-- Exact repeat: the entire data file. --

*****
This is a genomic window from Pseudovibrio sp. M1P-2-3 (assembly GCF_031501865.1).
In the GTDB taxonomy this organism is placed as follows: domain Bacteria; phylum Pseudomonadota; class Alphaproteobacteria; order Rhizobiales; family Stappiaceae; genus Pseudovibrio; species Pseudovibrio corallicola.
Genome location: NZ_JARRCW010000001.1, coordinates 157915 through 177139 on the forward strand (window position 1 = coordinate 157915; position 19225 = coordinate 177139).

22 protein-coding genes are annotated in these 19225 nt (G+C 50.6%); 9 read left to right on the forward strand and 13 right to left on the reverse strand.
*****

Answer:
This is a genomic window from Pseudovibrio sp. M1P-2-3 (assembly GCF_031501865.1).
In the GTDB taxonomy this organism is placed as follows: domain Bacteria; phylum Pseudomonadota; class Alphaproteobacteria; order Rhizobiales; family Stappiaceae; genus Pseudovibrio; species Pseudovibrio corallicola.
Genome location: NZ_JARRCW010000001.1, coordinates 157915 through 177139 on the forward strand (window position 1 = coordinate 157915; position 19225 = coordinate 177139).

22 protein-coding genes are annotated in these 19225 nt (G+C 50.6%); 9 read left to right on the forward strand and 13 right to left on the reverse strand.